The complaint, filed in the U.S. District Court in Newark, New Jersey, on behalf of more than 200 construction workers in India, is said to be ‘a gross violation of the country’s labor laws, including enforcement laws.’
Millions of oppressed people from India have been hired to build a large Hindu temple in New Jersey where they were forced to work long hours to earn less money in violation of U.S. refugee and immigration laws, according to a court summoned Tuesday.
The complaint, filed in the U.S. District Court in Newark on behalf of more than 200 Indian civil servants at the temple, is said to be “a gross violation of the country’s basic labor laws, including the ban on forced labor.”
Sutayi, co-written by five staff members, is suing employers, Bochasanwasi Shri Akshar Purushottam Swaminarayan Sanstha, or BAPS, and other recruiting agencies in India, bringing them to the United States and forcing them to work more than 87 hours a week for $ 450 a month. or about $ 1.20 per hour.
New Jersey minimum wage is $ 12 per hour and U.S. law requires that wages be increased by half an hour and a half if they work more than 40 hours a week.
The suit says co-workers are under constant surveillance and are threatened with money laundering, arrests and repatriation to India if they talk to foreigners. On Tuesday, FBI agents went to the beautiful Robbinsville rural temple, east of Trenton, on Tuesday.
“We were there in court-sanctioned cases,” Doreen Holder, a spokeswoman for the Federal Bureau of Investigation in Newark, confirmed by telephone.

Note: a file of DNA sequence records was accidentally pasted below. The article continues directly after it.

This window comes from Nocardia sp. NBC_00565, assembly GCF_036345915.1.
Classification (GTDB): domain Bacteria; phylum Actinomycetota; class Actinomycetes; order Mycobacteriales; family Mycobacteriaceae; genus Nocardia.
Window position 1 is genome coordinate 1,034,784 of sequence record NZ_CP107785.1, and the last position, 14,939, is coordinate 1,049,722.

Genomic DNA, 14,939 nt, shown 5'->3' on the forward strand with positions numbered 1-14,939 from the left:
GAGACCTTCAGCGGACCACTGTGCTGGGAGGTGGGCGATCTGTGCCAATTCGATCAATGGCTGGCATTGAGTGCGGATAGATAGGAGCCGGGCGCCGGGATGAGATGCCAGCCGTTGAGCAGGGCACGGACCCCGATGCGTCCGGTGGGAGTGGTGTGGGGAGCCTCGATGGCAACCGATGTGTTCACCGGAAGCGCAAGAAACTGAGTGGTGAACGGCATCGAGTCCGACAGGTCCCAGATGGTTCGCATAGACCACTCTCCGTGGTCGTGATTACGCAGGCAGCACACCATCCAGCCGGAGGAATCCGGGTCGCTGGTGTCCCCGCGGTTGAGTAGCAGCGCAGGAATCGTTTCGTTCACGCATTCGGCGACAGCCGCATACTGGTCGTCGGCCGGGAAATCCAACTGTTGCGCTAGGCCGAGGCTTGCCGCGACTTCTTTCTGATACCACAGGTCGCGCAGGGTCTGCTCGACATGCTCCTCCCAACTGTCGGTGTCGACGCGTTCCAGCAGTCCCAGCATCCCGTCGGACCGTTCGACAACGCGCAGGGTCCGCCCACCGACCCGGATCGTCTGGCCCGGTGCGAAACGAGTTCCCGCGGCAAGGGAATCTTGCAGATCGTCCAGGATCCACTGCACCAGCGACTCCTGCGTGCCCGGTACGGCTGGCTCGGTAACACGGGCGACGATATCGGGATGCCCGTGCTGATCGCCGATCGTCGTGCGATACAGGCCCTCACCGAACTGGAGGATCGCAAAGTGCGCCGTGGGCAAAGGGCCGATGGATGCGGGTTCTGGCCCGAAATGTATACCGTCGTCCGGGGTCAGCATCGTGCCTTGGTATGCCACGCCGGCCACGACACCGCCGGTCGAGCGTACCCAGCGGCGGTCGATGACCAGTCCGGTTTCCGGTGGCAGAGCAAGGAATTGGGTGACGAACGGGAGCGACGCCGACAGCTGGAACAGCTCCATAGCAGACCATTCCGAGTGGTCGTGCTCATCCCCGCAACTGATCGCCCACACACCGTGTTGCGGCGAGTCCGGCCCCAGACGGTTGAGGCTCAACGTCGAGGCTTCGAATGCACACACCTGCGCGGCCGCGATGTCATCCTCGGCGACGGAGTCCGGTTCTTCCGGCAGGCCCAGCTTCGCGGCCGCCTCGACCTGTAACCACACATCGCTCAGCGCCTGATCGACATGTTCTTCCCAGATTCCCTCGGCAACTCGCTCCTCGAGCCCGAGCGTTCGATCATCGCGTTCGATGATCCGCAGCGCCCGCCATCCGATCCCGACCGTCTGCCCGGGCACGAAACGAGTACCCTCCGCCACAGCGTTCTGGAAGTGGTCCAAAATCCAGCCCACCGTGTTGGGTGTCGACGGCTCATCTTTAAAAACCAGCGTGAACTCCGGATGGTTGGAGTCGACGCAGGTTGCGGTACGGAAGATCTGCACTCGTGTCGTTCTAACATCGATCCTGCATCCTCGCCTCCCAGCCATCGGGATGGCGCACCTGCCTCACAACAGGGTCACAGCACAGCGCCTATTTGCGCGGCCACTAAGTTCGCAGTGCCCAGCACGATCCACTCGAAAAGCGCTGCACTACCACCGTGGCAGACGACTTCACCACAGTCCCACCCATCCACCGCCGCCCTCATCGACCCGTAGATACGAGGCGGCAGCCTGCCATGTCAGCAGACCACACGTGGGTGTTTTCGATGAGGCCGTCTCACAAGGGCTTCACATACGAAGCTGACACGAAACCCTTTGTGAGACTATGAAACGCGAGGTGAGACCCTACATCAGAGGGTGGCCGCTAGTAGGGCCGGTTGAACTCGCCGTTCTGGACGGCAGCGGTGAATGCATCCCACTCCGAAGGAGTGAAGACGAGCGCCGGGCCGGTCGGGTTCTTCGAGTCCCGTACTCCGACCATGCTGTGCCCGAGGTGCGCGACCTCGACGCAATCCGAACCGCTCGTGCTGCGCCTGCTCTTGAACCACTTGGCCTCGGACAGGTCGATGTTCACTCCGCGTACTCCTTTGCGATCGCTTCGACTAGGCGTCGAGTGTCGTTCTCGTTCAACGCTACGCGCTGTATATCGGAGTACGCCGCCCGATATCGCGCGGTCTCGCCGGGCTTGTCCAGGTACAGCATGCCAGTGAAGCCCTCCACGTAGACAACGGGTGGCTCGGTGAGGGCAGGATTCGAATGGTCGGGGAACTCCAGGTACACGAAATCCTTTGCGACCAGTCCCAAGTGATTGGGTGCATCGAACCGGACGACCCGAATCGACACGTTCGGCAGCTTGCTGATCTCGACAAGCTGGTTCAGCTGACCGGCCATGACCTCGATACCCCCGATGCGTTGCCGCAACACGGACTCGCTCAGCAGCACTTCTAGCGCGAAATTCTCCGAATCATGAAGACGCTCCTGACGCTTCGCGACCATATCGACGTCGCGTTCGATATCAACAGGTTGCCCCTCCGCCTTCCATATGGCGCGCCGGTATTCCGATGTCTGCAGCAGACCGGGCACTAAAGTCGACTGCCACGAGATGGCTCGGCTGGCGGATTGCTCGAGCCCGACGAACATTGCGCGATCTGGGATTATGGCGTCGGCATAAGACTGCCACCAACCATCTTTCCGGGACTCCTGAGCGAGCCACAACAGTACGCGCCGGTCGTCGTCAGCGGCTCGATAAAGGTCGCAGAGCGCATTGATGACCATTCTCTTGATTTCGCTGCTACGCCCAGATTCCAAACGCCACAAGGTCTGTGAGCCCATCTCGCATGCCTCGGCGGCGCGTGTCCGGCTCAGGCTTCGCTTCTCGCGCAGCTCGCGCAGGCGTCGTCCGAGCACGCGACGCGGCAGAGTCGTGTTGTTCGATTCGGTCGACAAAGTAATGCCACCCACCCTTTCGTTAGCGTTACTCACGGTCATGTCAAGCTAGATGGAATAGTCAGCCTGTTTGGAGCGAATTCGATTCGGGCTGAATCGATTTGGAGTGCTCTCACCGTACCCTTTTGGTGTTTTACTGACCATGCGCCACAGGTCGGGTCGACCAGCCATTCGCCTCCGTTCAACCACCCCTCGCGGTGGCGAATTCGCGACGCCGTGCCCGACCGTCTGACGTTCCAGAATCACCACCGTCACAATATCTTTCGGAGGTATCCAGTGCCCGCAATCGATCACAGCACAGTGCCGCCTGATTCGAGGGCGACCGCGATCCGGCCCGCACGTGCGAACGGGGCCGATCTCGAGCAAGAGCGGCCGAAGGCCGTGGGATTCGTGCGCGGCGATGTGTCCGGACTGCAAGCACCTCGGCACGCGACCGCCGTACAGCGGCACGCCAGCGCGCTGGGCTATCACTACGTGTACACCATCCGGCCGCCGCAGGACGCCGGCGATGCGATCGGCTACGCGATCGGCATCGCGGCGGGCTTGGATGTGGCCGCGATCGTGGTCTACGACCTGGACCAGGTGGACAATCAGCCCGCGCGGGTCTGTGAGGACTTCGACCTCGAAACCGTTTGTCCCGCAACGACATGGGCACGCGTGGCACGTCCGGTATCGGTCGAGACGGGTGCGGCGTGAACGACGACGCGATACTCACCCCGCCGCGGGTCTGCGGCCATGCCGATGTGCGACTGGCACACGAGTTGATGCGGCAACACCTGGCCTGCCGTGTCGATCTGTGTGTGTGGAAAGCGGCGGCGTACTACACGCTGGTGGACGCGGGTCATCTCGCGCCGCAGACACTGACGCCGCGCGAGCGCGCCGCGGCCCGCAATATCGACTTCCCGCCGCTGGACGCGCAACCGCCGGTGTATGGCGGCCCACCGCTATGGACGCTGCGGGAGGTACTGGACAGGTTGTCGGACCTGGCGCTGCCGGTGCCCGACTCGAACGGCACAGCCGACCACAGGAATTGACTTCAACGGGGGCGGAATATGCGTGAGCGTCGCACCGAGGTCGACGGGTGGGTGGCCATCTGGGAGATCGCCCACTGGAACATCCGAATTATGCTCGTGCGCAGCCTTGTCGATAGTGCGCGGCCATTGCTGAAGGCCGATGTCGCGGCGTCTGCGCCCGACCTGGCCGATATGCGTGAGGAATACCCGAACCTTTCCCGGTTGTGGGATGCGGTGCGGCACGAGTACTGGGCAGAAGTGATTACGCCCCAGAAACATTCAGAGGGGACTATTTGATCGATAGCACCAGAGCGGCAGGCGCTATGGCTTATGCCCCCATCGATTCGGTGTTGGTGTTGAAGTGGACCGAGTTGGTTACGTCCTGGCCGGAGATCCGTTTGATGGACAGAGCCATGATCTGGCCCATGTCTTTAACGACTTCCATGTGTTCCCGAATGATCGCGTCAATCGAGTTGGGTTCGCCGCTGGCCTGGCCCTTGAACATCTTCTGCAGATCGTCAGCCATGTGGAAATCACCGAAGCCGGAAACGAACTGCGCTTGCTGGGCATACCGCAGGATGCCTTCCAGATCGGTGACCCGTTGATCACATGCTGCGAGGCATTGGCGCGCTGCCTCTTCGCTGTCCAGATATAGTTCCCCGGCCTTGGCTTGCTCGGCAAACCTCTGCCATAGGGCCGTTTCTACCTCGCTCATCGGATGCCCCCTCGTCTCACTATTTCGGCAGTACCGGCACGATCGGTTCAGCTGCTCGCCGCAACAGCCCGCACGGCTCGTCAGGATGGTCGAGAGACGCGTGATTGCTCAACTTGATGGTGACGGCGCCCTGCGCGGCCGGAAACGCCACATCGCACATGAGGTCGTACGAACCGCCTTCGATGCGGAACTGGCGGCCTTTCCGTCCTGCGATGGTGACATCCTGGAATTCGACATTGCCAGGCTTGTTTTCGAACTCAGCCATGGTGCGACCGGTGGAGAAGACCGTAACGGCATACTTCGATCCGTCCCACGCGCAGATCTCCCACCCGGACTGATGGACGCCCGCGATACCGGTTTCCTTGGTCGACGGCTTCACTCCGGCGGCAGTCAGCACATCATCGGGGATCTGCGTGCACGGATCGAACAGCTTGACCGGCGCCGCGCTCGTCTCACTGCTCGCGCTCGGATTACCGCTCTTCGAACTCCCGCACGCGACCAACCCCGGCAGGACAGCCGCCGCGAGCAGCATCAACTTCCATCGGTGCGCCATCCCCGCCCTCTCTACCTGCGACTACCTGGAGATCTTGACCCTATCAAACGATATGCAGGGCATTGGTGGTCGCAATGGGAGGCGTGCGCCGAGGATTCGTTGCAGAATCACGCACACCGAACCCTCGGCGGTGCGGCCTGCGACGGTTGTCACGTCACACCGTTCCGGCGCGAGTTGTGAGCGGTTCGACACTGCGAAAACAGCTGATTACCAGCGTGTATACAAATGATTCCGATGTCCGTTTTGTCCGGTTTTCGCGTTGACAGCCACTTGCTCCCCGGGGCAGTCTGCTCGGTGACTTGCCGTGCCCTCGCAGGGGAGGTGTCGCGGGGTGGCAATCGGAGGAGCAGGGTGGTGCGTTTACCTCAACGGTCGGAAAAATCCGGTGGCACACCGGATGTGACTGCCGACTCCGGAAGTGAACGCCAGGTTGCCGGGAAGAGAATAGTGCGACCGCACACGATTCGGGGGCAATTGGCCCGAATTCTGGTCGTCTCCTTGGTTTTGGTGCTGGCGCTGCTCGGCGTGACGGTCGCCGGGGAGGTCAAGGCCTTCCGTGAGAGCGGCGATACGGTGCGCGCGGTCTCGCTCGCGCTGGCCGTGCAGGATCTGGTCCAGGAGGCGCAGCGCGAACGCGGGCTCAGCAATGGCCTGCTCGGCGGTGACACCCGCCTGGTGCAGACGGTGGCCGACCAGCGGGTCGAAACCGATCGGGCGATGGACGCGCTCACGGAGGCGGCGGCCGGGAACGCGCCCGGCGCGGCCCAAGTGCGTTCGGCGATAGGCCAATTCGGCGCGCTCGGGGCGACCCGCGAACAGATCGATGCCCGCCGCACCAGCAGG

The investigator declined to say how many offices were on site or to describe their work.
A spokesman for the BAPS, which claims to be a Hindu spiritual group, and its organizations at its office in Piscataway, New Jersey, did not return any comment.
The suit states that BAPS owns the land on which the building was built and is ready for construction. The temple has been open for a number of years but expansion work is under way.
The protesters, who are said to have worked at the temple as stonecutters and other construction workers since 2012, said that in India, they belonged to the Caste group, which has long been known as “inactive” and unassuming.
Shortly after completing their construction work, the complainants said they were “forced to live and work on a fenced-in fence, which is not allowed to leave with BAPS officers.”
The suit, which also states that the workers were selected to be religious and dedicated when they entered the country, wants “full benefits for their work” as well as undisclosed damages and other compensation.